Figure 1A shows the potential energy diagram describing a 180° rotation of our proposed motor. Energy transfer from the sensitizer following 2PA of incident NIR light promotes the motor domain to its S1 state, thereby breaking the alkene π-bond to allow free rotation (Fig. 1A). After vibrational cooling of the excited state, the motor passes through a conical intersection (CI) to the ground state forming a mixture of the original stable isomer 1s and E/Z-isomerized metastable isomer 1m as was described earlier (10, 29, 30). Note that in a study on a closely related molecular motor, Filatov and Olivucci (31) have shown that reactive and nonreactive pathways pass through different CIs. From 1m, the motor progresses to a second, identical stable isomer (1s) via THI in a unidirectional manner completing a 180° rotation (Fig. 1B). Using this 2PA-RET mechanism of excitation limits the addressable gap between the highest occupied molecular orbital and the lowest unoccupied molecular orbital of the motor domain to ≤E(S1) of the 2PA sensitizer domain. Therefore, to use incident NIR light, referring to the part of the electromagnetic spectrum between 780 and 2500 nm, this energy difference cannot exceed 3.2 eV. The stable isomer of motor 2 (2s) with an absorption maximum at 2.7 eV corresponding to S0→S1 excitation and outstanding photostability is an ideal candidate for our design (22). The methoxy group in the rotor half of 2 provides a handle for attaching a 2PA sensitizer without notably altering the electronic properties of the motor. AF-343 was identified as an excellent choice of 2PA sensitizer due to its large 2PA cross section and the good match of its excited-state energy with that of 2s (Fig. 1C) (32). It was therefore attached to a derivative of 2 to provide motor 1s in eight linear steps (13% overall yield) from commercial starting materials (for details, see the Supplementary Materials). The UV-vis absorption spectrum of 1s at >250 nm is the sum of the spectra of the components 2s and AF-343 (fig. S11), confirming the presence of two independent π-electron systems at the motor and sensitizer domains, respectively, in line with results from DFT calculations (fig. S4).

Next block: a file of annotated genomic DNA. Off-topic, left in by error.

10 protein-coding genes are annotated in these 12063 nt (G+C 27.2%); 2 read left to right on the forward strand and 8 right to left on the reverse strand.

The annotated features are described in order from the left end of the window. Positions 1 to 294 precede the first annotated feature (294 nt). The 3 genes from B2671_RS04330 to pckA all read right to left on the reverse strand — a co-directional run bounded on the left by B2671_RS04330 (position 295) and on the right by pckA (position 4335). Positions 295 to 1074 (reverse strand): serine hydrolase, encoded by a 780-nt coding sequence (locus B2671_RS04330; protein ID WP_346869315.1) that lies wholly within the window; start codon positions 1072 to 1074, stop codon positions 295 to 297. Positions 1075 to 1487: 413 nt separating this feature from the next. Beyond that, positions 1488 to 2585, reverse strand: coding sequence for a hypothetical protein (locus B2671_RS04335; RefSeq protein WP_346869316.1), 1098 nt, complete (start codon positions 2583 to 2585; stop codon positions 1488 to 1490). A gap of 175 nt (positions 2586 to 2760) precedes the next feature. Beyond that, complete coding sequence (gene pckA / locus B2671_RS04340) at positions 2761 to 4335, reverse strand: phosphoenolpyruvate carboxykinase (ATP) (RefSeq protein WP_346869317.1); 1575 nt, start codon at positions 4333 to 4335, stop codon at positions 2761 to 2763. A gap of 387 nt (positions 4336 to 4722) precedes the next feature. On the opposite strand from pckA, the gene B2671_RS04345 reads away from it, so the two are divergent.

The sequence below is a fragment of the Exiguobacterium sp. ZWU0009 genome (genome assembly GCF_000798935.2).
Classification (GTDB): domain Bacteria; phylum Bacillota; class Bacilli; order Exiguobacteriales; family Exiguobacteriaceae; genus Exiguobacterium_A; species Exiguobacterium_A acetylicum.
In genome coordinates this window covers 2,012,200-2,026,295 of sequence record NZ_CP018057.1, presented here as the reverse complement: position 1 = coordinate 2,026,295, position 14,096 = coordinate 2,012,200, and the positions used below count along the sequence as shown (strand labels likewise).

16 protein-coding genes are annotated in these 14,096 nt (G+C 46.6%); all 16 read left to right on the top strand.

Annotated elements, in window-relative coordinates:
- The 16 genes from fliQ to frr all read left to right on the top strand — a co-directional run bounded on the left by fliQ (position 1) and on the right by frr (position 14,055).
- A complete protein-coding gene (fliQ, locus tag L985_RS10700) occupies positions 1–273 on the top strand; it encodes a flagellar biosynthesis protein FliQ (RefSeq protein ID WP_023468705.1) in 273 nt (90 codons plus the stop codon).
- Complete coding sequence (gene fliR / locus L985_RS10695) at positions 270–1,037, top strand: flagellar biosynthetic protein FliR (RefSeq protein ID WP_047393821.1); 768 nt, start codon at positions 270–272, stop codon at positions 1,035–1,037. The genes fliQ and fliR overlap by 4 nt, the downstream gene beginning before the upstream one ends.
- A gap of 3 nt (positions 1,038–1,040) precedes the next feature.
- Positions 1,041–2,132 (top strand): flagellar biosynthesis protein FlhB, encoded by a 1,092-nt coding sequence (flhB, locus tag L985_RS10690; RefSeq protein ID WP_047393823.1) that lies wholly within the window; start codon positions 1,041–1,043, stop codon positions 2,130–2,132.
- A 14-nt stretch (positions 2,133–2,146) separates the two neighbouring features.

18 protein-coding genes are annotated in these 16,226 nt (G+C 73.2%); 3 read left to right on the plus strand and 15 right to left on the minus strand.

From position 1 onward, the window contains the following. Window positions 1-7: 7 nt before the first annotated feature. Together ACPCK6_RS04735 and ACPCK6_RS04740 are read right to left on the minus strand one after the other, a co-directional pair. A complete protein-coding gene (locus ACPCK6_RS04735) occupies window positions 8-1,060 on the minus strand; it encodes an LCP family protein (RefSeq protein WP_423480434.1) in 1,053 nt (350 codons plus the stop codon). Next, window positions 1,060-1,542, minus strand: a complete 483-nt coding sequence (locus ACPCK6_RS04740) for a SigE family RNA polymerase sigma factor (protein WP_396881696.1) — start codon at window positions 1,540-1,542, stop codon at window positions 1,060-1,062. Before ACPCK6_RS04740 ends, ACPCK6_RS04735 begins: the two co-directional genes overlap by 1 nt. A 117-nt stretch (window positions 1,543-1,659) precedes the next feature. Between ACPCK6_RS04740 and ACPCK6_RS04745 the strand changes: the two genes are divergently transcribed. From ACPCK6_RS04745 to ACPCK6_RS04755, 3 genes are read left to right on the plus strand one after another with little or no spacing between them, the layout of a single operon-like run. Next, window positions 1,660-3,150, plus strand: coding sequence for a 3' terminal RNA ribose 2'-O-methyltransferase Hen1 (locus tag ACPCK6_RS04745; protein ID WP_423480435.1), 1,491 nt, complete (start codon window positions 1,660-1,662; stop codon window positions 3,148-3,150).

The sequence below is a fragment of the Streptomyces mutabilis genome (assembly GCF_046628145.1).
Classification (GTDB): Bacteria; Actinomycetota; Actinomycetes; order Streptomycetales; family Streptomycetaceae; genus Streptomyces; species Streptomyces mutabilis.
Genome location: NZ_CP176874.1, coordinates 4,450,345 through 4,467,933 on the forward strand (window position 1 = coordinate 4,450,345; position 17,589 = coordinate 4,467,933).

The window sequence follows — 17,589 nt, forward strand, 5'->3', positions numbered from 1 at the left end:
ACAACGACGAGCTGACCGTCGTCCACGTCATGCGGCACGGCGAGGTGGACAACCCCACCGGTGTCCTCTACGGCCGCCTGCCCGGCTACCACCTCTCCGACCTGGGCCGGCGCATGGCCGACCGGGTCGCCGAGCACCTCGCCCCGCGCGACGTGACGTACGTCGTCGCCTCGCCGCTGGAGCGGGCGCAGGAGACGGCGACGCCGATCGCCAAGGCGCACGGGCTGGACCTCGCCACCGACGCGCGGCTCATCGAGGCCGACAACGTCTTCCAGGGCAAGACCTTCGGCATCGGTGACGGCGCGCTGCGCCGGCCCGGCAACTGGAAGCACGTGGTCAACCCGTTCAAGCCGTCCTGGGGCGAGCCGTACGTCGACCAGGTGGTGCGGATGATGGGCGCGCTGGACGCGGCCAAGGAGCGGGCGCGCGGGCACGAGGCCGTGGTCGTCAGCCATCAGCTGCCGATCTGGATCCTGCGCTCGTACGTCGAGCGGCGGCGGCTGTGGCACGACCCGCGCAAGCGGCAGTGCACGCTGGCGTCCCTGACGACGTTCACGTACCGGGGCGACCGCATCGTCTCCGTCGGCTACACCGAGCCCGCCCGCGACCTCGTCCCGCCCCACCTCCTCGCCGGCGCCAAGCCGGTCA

Motor function of compound 1 was demonstrated by irradiating a sample of 1s with 455-nm light. This induces a bathochromic shift of the band centered at 450 nm corresponding to the formation of 1m (Fig. 1C). After subsequent removal of the light source, the original spectrum and, therefore, 1s are recovered within 5 hours at 20°C following complete THI (fig. S12). Both processes show a clean isosbestic point at 471 nm, consistent with 1s and 1m as the only observable species during rotation (fig. S12), which was confirmed by 1H nuclear magnetic resonance (NMR) (fig. S8). The ratio of 1m:1s at the photostationary state (PSS) is similar to 2 upon exclusive direct excitation of the motor domain (table S1). Upon excitation at 395 nm, coinciding with the absorption maximum of the sensitizer unit, a significantly lower PSS was found for compound 1 compared to 2. This can be explained by taking into account the energy transfer from the sensitizer unit to the metastable isomer of the motor domain leading to photochemical back reaction, providing a first indication that energy transfer from the 2PA sensitizer to the motor unit is taking place. Eyring analysis of the THI of 1m revealed a standard Gibbs free energy of activation (Δ) of 91.9 ± 0.1 kJ·mol−1, within error of that of the parent motor (91.7 ± 0.2 kJ·mol−1) (table S2). This is consistent with the limited influence of an increased substituent size on Δ observed in earlier studies (33). Therefore, upon direct photoexcitation, compound 1 functions as a unidirectional molecular motor analogous to 2.